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Mon, Jun 29, 2009
The Straits Times
Doing problem sums? No problem

By Ang Yiying

THE best-selling author of Challenging Maths Problems Made Easy has his two sons to thank for his motivation.

Mr Ammiel Wan, 35, a teacher of nine years, first wanted to get his two sons, aged seven and five, to start thinking critically.

He and his counsellor wife do not just dish out answers. Rather, he said: 'When they ask us a question, we're not so quick to answer. We ask them questions to get them to think.'

He soon realised that for learners in mathematics to give the right answers, they must first understand the context of a question. So, he developed a framework called the cognitive conceptual approach to help pupils decipher their problem sums.

Mr Wan, who is the dean of curriculum at Catholic High School (Primary), pointed out: 'There's a story in the numbers but students sometimes don't see that. They don't see the relationships and see the numbers in isolation.'

His approach gets pupils to identify concepts, and apply the best solution.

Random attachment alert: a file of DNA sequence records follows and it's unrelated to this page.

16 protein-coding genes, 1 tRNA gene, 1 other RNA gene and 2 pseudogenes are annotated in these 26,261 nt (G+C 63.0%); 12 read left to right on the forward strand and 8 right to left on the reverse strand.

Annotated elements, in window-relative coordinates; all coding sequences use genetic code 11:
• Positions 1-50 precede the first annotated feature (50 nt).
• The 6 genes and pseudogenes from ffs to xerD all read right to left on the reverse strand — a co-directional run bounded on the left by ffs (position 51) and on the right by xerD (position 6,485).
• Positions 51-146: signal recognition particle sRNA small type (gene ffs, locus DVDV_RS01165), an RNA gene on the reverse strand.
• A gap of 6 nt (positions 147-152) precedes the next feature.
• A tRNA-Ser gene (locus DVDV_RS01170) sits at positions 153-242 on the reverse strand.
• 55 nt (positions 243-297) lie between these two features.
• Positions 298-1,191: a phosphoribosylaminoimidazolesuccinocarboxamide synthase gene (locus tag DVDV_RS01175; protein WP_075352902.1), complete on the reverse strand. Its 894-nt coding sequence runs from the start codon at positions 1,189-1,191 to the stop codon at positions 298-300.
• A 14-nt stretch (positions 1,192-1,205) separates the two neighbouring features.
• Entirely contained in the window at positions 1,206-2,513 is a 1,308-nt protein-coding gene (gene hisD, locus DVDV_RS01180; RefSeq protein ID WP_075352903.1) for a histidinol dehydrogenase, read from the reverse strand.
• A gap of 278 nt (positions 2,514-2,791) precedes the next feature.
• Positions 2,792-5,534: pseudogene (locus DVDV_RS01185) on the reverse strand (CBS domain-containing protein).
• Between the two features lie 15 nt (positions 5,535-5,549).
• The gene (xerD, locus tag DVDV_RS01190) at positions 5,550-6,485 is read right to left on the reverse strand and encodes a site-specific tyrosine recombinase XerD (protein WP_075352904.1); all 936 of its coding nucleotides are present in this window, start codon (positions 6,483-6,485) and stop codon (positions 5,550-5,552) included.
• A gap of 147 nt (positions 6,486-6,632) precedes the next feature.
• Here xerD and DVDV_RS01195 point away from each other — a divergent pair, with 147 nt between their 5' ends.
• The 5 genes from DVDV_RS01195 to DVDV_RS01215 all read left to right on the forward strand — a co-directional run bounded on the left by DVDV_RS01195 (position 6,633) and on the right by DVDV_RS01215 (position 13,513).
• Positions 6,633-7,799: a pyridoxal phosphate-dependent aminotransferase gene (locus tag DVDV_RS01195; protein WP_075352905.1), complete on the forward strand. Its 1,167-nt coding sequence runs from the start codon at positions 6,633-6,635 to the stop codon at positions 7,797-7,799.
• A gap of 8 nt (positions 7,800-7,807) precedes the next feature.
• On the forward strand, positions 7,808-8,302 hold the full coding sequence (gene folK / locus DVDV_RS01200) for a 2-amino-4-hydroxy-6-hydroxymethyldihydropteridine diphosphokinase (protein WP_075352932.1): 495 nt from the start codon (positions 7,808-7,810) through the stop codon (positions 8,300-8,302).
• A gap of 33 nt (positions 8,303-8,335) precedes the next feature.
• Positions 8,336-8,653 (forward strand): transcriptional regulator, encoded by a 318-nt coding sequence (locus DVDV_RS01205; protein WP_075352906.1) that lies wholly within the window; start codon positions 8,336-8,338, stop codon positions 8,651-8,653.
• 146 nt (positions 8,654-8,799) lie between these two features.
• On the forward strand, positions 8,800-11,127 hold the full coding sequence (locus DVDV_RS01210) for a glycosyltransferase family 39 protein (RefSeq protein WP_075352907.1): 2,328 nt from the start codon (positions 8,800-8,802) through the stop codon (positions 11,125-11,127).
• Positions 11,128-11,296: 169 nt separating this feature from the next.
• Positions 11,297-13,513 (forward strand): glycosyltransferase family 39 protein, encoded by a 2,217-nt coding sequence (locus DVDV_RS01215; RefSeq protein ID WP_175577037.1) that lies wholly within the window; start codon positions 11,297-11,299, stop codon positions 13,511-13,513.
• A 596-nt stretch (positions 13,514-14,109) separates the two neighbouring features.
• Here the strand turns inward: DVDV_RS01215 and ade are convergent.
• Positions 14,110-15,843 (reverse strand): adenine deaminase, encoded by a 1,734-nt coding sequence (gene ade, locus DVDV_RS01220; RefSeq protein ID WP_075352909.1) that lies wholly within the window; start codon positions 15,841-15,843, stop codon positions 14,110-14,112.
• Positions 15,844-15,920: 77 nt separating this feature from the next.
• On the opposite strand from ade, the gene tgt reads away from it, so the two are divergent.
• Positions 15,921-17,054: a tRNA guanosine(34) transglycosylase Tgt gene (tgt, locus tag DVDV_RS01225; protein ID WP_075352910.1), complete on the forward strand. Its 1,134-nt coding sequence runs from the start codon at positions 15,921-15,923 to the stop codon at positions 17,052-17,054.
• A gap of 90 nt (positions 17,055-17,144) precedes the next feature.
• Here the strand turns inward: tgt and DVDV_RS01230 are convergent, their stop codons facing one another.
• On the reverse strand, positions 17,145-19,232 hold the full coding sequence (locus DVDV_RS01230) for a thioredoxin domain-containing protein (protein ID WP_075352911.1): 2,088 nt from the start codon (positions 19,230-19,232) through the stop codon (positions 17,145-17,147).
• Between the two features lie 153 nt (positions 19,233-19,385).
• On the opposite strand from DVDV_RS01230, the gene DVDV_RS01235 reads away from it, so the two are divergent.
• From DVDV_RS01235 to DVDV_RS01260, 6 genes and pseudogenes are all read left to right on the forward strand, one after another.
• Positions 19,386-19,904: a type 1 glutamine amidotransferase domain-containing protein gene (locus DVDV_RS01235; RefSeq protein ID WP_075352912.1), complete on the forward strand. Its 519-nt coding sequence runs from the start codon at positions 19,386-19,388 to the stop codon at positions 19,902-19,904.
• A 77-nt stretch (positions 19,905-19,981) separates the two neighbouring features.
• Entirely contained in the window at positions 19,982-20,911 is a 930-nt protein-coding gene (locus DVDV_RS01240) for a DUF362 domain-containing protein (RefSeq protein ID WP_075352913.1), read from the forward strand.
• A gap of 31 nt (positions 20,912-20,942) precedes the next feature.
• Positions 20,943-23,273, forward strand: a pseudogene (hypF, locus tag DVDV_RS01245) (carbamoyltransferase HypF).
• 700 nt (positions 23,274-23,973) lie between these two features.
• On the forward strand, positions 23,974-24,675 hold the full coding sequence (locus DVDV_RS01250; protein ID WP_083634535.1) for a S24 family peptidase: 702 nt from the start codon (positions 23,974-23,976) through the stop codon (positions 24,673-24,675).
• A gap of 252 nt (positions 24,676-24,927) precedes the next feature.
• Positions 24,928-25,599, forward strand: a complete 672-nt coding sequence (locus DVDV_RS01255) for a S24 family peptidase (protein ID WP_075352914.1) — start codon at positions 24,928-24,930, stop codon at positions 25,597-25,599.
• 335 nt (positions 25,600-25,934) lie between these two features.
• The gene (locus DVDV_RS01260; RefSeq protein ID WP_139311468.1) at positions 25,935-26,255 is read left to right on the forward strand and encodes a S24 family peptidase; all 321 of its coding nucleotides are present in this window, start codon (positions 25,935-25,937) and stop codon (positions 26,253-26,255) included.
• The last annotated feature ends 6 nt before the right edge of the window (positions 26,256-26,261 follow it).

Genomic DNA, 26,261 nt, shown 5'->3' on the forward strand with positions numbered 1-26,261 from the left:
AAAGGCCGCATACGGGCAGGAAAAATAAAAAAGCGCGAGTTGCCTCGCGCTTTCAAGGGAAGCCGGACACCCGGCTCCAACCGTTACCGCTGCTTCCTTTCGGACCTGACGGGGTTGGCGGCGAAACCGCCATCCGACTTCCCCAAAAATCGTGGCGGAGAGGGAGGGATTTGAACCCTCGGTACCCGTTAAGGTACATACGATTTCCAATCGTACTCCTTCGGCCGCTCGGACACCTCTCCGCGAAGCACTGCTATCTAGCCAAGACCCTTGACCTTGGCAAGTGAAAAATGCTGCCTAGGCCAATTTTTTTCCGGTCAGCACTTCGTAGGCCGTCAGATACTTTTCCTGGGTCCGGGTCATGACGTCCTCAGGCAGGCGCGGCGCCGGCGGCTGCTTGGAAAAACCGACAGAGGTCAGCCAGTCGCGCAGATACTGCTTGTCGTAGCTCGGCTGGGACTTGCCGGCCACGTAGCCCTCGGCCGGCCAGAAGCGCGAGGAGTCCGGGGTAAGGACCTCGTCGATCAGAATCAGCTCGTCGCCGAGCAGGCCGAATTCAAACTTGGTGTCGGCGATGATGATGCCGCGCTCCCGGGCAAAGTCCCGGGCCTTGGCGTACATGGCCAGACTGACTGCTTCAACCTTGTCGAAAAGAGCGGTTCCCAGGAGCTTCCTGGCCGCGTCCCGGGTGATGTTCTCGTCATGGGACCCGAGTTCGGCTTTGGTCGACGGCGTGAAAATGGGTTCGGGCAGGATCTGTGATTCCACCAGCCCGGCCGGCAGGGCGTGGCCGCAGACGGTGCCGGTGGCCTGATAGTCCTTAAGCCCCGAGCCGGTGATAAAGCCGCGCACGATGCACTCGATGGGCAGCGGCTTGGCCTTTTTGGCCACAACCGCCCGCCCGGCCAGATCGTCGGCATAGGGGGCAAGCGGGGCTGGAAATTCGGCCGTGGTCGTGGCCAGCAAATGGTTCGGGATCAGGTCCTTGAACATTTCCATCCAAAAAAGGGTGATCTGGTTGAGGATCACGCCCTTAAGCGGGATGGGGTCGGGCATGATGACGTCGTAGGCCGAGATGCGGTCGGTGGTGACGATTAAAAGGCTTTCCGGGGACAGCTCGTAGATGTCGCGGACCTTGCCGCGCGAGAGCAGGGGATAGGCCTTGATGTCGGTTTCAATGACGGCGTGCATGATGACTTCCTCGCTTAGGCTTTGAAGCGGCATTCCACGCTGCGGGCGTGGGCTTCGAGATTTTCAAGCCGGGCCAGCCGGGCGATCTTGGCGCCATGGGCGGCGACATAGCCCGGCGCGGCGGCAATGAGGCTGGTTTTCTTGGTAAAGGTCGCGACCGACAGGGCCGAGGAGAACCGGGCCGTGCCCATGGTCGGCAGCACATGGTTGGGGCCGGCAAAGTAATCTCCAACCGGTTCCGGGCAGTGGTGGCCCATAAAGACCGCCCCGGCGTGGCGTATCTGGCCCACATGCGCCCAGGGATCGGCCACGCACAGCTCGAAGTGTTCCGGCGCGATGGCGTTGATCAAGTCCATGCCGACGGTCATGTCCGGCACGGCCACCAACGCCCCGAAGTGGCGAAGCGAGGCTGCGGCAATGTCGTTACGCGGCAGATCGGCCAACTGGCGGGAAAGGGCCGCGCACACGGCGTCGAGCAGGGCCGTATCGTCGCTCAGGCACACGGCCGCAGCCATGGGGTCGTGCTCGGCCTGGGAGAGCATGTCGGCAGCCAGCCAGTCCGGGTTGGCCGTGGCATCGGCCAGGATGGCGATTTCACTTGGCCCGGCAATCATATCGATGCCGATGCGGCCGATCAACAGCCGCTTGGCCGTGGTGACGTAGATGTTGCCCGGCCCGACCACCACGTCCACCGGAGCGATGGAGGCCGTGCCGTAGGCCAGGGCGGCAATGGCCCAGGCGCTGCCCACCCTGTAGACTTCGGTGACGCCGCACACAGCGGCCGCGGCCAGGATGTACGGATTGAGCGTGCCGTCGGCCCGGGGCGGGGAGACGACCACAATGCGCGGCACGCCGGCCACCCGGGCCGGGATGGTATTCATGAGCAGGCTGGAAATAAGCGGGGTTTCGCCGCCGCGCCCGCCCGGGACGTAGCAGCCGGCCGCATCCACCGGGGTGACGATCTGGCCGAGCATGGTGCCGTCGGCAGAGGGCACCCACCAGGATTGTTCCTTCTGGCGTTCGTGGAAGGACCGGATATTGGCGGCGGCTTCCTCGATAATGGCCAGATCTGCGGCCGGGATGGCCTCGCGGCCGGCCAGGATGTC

Typically, a problem sum might read something like this: John is 1/3 of Mary's age; in 10 years' time, John will be 1/2 of Mary's age, how old is John?

To solve it, pupils first have to recognise the concept of constant difference: when the difference between two or more quantities stays the same when an equal amount is added or subtracted from them.

Pupils may get confused when units are changed to apples or oranges or money.

But Mr Wan feels that exposing pupils to the same concept - but in different contexts - will help them to identify problems better, and apply the best solution.

His approach has had dramatic results: improved grades, faster work and more distinctions. It has caught on too, at other schools.

The Ministry of Education Teachers Network even published his book in 2006, titled Challenging Maths Problems Made Easy, which has since sold more than 14,000 copies at Popular bookstores and through direct school orders.

The Nanyang Technological University business graduate, who also completed his Masters in Education there, developed his concepts over four years while teaching maths at St Andrew's Junior School.

When he was transferred to teach the gifted stream in Catholic High School (Primary) in 2004 and became the school's maths head of department a year later, he applied the cognitive conceptual approach to the school's Primary 6 cohort.

Last year's batch of Catholic High School Primary 6 students logged a distinction rate of 79.4 per cent for maths, an increase over 2004's batch, which scored 61.6 per cent distinctions.

The method is now used at all levels in the school, and at more than 10 others, Mr Wan has trained department heads and teachers.

This article was first published in The Straits Times.

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